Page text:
“I do my best to maintain the highest level of quality and attention to detail possible. Everything is handmade and artisan, using some very specific and unique processes, therefore each piece is slightly unique and has its own look and personality. Regardless, each person should expect to receive a little piece of art that brings the things they love in video games to life right in front of them. We package up each piece in recycled mailers and individual paper bags (we really try to be environmentally friendly) and then ship it out. We also try our best to replace or fix anything someone may be unhappy with.”
Any last words to share?
“I appreciate this article and the communities I craft for in general. It’s truly been a dream come true to be allowed to make things for people the way I’m able and though it can be incredibly stressful at times; I wouldn’t change it for anything in the world.”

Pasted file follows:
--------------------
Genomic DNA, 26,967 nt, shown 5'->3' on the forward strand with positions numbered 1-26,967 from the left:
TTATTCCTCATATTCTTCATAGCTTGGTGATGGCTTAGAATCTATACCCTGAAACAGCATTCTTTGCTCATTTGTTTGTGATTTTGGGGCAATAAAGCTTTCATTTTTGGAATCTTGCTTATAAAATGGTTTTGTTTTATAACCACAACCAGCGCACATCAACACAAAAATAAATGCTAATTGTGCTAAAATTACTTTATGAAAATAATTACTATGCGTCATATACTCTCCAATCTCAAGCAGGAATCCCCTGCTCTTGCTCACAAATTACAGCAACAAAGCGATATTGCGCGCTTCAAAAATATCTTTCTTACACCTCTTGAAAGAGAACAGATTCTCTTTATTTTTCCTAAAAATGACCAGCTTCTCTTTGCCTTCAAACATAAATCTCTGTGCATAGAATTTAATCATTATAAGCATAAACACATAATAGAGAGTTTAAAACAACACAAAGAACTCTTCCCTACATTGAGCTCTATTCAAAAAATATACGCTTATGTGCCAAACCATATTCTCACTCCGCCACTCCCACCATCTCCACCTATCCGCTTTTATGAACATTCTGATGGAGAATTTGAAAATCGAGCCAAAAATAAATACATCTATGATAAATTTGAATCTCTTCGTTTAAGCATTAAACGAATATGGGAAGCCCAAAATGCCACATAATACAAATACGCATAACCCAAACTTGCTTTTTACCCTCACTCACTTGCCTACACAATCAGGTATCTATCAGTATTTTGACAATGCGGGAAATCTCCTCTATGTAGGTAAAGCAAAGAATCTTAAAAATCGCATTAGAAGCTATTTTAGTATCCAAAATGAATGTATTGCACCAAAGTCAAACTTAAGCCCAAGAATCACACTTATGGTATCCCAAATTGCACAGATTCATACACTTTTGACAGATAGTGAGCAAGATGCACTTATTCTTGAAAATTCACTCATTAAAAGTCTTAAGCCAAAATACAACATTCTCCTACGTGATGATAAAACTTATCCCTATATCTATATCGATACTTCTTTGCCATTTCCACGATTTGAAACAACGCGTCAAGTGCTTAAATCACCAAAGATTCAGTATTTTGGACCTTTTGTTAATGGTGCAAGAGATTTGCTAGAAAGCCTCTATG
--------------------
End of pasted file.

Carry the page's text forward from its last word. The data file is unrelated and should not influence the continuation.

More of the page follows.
I personally own several items from Loot Cave myself actually, many of them gifts, and it’s clear a lot of love goes into the work being done. Getting to speak with Dylan, it’s clear where that attention to detail and quality comes from. As an artist and tinkerer myself, it’s interesting to see how things like loss, coping, and support can blossom into new and greater things, much like a phoenix rising from the ashes.
What do you think about the creations of Loot Cave? What things have you been inspired to do by less than fortunate circumstances? Let us know in the comments below!
Emily Curtis is a junior editor with Zelda Dungeon. She is a freelance artist, crafter and programmer with maybe a bit of an addiction to video games. She can frequently be found playing Randomizer runs of Majora’s Mask and Wind Waker, her two favorite Zelda games. Currently, she is in the midst of writing a Breath of the Wild tabletop rulebook and catching up with Travis Touchdown in the new Switch port of No More Heroes. She can be found on Twitter and Instagram as her alter-ego Yuurei, posting art and incites on the world today.